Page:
Proving unfair advertising in Russia requires a subtle understanding of the law, explains Ilya Goryachev, Gorodissky (Russia).
Having a developed trademark registration system, accompanied by effective legislative enforcement remedies, Russia represents a large and attractive consumer market for various industries. The exclusive right to a trademark under Russian law expressly names the ability to use a trademark in advertising.
In its turn, the primary advertising legislative act—the Federal law of 13.03.2006 N 38-FZ ‘On advertising’ (‘the Advertising law’)—sets the general requirements for advertising.
In particular, Subsection 1 Section 2 Article 5 of the law bans unfair advertising in the form of advertising that contains incorrect comparisons of the advertised product with the goods in commerce produced by other manufacturers or sold by other sellers.
That said, “correct” comparative advertising is in fact allowed under the Russian advertising regime, while “incorrect” comparisons may give rise to liability.
The advertising regulator in Russia is the Federal Anti-Monopoly Services of the Russian Federation (FAS), but courts also consider disputes involving trademark use in advertising.
Legislative and Practical Balance
The advertising law does not set boundaries where correctness ends and incorrect advertising starts. In this regard, the Resolution of the Plenum of the Russian Supreme Commercial Court of 08.10.2012 No. 58 provides the milestone guidance on dealing with comparative advertising:
- The advertiser is responsible for ensuring plausibility not only for the information referring to its own activity (goods) featured in the advertising materials, but also for plausibility of the information referring to the competing activity (goods).
- Comparison on the basis of disparate criteria is not allowed.
- Partial comparison is not allowed.
The resolution also highlights that the information in the advertising shall also conform to the criteria of plausibility, also for the purpose of forming a true impression of the goods, their quality, and consumer characteristics.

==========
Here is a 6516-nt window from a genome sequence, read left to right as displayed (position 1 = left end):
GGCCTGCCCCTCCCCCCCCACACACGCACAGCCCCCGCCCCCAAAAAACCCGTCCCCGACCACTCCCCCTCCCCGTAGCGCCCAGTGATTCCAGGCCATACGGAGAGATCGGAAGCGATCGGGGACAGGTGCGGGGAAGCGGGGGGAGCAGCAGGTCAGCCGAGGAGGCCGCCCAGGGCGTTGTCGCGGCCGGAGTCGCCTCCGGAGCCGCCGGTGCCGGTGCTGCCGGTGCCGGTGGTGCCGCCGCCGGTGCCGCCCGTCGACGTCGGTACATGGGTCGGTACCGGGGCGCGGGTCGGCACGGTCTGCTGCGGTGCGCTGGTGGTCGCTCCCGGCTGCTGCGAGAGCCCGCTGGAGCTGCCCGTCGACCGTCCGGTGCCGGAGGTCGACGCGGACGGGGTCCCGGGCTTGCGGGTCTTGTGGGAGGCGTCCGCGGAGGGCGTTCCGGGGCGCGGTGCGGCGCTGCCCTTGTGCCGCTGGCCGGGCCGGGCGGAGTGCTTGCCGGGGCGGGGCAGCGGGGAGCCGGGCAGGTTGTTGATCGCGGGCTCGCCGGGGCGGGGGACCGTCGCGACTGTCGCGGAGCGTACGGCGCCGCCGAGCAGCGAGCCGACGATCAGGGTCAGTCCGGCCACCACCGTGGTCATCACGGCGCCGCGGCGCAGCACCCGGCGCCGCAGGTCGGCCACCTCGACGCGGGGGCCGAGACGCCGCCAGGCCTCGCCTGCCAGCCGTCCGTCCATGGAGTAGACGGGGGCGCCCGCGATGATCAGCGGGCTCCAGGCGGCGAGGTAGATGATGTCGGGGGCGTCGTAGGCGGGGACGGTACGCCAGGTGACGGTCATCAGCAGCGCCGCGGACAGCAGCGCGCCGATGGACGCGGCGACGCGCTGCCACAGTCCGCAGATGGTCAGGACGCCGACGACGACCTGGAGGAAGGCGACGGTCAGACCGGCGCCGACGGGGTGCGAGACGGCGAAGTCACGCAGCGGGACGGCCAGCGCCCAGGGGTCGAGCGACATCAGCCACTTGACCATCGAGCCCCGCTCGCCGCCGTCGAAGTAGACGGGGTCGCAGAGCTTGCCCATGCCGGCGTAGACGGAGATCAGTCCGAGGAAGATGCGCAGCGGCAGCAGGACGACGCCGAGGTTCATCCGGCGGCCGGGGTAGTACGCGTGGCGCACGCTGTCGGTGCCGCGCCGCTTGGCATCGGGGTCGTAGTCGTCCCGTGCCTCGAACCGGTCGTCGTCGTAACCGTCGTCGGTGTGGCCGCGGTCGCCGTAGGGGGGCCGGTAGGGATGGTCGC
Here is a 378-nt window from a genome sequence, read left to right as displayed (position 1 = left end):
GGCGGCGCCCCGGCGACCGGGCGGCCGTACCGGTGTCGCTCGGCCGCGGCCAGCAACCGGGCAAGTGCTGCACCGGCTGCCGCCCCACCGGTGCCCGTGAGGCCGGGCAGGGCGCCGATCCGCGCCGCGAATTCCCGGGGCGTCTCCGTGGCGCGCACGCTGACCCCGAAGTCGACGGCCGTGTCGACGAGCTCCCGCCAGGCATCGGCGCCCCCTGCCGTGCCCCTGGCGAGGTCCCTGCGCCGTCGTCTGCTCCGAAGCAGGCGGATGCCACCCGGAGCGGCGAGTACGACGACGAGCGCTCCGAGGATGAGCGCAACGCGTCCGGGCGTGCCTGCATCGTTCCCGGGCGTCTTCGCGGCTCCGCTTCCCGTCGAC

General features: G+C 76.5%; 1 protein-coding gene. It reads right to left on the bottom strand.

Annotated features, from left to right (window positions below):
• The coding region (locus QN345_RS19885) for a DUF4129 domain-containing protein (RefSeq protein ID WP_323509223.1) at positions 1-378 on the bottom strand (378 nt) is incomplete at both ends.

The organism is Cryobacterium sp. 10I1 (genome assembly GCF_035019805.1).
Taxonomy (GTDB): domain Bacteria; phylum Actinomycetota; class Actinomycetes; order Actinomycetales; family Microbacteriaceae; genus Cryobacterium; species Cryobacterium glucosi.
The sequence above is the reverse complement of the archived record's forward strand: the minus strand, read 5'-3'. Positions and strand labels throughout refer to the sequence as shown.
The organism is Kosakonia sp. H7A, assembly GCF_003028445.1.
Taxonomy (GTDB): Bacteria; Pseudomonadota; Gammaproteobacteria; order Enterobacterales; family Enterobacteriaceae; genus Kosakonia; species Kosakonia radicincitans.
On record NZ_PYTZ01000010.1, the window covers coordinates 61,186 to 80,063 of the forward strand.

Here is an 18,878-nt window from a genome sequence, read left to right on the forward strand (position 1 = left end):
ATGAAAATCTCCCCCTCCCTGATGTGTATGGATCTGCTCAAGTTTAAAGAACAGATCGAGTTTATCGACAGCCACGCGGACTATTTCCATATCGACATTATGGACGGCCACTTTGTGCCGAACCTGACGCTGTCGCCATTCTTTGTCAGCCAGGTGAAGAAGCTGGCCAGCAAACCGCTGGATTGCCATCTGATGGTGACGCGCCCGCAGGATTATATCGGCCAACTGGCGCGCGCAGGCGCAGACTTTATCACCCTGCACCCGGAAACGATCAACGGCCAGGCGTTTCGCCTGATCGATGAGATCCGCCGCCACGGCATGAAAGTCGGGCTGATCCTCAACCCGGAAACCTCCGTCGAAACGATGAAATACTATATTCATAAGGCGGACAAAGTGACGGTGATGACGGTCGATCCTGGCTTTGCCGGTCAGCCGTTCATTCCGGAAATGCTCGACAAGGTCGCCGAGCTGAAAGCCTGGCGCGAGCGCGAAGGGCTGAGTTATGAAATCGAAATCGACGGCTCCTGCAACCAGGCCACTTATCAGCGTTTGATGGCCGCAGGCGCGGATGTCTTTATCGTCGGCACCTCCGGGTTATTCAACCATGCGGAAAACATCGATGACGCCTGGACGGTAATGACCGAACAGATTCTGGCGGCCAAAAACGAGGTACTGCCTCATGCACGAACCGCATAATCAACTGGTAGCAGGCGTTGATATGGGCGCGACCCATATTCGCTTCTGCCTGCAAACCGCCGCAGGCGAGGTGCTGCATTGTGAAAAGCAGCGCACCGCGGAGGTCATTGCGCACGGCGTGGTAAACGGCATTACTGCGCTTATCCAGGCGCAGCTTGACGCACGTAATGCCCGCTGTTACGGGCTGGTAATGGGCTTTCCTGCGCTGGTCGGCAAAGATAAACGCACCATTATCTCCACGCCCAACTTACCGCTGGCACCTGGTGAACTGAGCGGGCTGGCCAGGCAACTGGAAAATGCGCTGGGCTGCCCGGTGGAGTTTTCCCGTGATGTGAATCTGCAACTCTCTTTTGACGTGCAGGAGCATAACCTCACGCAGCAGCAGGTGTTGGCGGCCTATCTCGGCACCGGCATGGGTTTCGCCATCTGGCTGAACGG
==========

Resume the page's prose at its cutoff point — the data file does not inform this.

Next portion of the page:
Further, when exploring the notion of incorrect comparison, it is advisable to take account of provisions of unfair competition (Article 14.3 of the Federal law of 26.07.2006 No.135-FZ “On competition protection”), as well as the recommendations of FAS of 24.12.2015 No. IA/74666/15.
The above provisions and recommendations allow the conclusion that incorrect comparison takes place when comparison:
- Is accompanied with use of the words “best”, “first”, “number 1”, “the only”, “the most”, and other words and expressions creating impression of advantages, without providing specific characteristics or criteria of comparison having objective evidence, or the above use with inclusion of words, being false, imprecise, or distorted;
- Lacks indication of specific characteristics or criteria under comparison;
- Does not produce results which can be tested objectively; and
- Is based on solely insignificant or incomparable facts and contain a negative attitude toward the competitor and/or its products.
The maximum administrative fine for incorrect advertising for a company may reach up to RUR 500,000 (less than US $7,500) under Section 1 Article 14.3 of the Russian Code of Administrative Offences, in the form of an administrative fine. Moreover, FAS will be entitled to issue an injunction against further airing or promoting the advertising materials held to be in breach of the advertising law. Depending on the amount spent on the advertising material at issue, such an injunction may be even more sensitive than the administrative fine.